Freeing Yourself from Shame

Shame is more than a five letter word.  It can hold you hostage and keep you completely locked within a prison of your making.  For me, I carry shame for things that were not even my fault.  The wounds pierce my soul with pinpoint accuracy, creating systems of thought that leave a long lasting effect in my life.  Shame being the most destabilizing of any ammunition utilized.

To the naked eye, shame is invisible, secretly doing its best work in secret.  I didn’t choose one path in life because I was too frightened about what may or may not happen.  I keep hearing the nagging words “If only I would have….”  The underlying decision at every turn is the shame that continues to carry on in my life.

Please don’t get me wrong.  I love my life.  I am blessed beyond all measure and have excellent resources at my disposal to reclaim parts of my heart that were damaged.  My story is not one of victimization, but of light, healing, and forgiveness.  I continue to look for those places that are still entrapped and rob me of the joy in which I am meant to live.

Surrendering to God means giving up the shame as well.  We cannot hold on to the secret things that hold us back from experiencing the plans that are laid out before us.  Giving up all of our stuff is not easy because it forces us to be vulnerable.  Suddenly, we no longer have control.  God is the one who guides us.

Today I am thankful for my journey.  I am grateful that I have amazing people who walk beside me on my journey, always reflecting the love of Christ which flows through me, around me, and over me.  I pray that I may be the one who helps others come out of the shadows of shame and into the light of God.  Praise be to our Amazing Creator.

He Remembers!

LasIMG_0245t week was a little too crazy in my life, and so I did not post.  My oldest son moved into his dorm last Tuesday.  I am excited for him and look forward to all that he will accomplish while being a student at the Santa Fe School of Art and Design.  His first week has been filled with anxiety and then joy, as he discovers his capacity to make it on his own.

As my wife and I were helping him unpack, Julian shook a box full of coins in my face.  I asked, “What is that?”  He responded, “Dad, it is the box that Granny gave me.”  That was all that I needed to hear, as I kept my composure long enough to get out of the room.  My son kept a beat up old dilapidated box that my mom gave to him for no reason, filled with pennies.  On the inside of the box was my mother’s handwriting with these words, “Julian, every time I thought of you today, I put a penny in the box.”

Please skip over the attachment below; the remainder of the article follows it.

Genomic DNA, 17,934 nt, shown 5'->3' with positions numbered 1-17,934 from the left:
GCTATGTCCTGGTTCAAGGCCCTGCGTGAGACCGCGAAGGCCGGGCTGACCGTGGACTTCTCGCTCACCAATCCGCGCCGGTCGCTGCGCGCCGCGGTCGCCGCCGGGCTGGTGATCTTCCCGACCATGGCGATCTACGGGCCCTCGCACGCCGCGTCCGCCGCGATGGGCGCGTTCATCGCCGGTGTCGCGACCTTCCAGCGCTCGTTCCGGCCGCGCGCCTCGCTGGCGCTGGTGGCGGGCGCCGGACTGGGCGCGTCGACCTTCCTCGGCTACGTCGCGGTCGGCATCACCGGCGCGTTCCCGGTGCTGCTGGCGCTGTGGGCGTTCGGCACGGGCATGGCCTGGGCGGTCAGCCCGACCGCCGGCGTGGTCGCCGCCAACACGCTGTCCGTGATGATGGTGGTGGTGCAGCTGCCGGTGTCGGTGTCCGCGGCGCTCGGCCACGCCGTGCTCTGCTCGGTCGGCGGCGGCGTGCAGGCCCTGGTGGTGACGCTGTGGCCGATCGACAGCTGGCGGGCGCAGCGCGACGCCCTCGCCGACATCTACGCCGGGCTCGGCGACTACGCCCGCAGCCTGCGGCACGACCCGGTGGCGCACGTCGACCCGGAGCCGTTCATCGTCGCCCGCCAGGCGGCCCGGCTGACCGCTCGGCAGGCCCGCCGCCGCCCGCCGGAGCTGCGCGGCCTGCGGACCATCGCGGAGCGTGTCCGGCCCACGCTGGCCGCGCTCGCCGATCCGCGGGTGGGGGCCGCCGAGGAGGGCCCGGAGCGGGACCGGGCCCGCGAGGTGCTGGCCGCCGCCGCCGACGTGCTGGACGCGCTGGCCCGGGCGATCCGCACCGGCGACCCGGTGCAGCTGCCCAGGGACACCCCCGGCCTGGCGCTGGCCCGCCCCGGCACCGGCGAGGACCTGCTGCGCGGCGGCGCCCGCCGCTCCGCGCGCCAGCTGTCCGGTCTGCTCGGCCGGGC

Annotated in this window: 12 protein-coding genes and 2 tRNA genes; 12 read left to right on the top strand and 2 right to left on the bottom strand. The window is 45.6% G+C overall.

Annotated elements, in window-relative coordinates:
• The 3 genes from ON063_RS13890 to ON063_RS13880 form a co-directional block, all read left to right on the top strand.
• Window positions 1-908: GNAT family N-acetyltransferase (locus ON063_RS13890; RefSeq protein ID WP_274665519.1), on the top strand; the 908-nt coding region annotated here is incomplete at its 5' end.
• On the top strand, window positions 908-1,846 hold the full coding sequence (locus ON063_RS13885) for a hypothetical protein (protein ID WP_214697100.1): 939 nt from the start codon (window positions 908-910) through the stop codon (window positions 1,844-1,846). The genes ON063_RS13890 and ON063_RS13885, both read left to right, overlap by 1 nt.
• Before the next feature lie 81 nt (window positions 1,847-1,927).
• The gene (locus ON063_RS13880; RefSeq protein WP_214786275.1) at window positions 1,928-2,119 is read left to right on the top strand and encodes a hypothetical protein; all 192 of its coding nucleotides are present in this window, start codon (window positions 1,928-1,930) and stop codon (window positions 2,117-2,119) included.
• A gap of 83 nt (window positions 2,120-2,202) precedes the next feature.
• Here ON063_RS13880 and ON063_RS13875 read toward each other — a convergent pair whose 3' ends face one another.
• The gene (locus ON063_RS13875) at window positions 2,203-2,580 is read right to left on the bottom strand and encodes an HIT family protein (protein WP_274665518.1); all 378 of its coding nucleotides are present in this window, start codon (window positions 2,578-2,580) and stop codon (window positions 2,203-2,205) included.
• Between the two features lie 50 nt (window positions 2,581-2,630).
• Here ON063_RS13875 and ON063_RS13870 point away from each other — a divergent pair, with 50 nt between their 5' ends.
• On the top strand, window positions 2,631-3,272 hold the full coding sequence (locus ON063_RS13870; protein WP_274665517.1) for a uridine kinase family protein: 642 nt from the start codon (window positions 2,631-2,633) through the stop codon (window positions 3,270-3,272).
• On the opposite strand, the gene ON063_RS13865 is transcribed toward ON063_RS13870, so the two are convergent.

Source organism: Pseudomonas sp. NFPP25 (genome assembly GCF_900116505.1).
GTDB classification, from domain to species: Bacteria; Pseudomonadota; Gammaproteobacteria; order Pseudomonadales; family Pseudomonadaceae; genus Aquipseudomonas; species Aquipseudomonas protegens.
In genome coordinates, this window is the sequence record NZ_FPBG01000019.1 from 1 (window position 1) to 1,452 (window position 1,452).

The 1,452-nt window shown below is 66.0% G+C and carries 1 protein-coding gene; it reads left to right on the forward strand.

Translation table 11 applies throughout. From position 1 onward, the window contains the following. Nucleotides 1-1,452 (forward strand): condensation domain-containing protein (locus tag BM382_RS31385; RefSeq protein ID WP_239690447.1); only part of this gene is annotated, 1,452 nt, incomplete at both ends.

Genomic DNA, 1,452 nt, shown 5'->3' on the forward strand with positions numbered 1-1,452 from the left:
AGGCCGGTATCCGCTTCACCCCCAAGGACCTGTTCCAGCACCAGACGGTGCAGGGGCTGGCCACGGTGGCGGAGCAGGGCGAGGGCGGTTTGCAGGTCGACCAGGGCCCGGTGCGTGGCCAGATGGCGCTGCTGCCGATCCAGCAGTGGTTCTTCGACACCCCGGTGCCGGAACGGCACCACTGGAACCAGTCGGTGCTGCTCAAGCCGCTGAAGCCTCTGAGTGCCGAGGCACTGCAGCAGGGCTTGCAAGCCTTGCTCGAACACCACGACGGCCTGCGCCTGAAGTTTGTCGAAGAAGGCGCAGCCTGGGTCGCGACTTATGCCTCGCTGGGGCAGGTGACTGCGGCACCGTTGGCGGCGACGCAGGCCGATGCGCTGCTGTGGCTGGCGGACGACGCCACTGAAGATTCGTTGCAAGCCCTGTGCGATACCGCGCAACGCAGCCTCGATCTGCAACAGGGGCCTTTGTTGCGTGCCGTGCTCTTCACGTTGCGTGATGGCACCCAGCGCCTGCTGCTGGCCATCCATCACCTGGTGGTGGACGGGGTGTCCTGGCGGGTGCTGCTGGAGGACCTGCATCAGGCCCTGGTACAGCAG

Of all of the things that he took with him to his dorm, one of them had to be this box.  It serves as a reminder to him that he was loved before he ever knew his name.  People, angels, and other heavenly beings encircle him to remind of this truth, that he is a child of the Most-High God.  Loved beyond anything he can ever imagine.  All of these important reminders found in a cardboard box.

Julian’s gift reminds me to find an answer to the question, “What am I leaving so that the world may know the incredible love that the Father has for us?”  The answers are not taken lightly.  They build others up, giving purpose to those who need to hear words of comfort and hope.  Store your pennies well!

Ah! The Joy of Being Human!

I must admit that I have a fear of being found out.  I try everything I can to hide my weaknesses, and many times I am very successful.  I can do this as along as I do not have to get close to anyone.  I can preserve an appearance of being completely the person that everyone wants me to be.  I can smile, acknowledge that I am great, and keep moving forward.

The reality is that I do struggle and wish I had a better skill set in some areas than I do.  For me, this is a major source of anxiety, the notion of being discovered.  So to combat my feelings, I have learned to wear a mask.  It always has a smiley face on it and gives the generic answer that everyone wants to hear from me.  The thing is, the longer I wear the mask, the further I run from getting close to people.

I have just begun my fifth year as pastor of Rio Rancho  United Methodist Church.  Anyone that has been in one place for a while knows that there comes a time when the mask must fall away, and you must reveal you’re real self.  That includes the strengths and the weaknesses.  It is not an easy thing to do.  It takes guts and absolute faith in God’s mercy.

We are all faced with the issue of sharing ourselves with each other.  Taking a step in building trust is the only way that relationships can develop into something much greater than we ever could imagine.  It is also the diving off point for intimacy.  The reliance on faith is the uncomfortable part of being in a place for a long time.  We grow together, relying on God’s incredible strength to mold us into the people for which the church can become.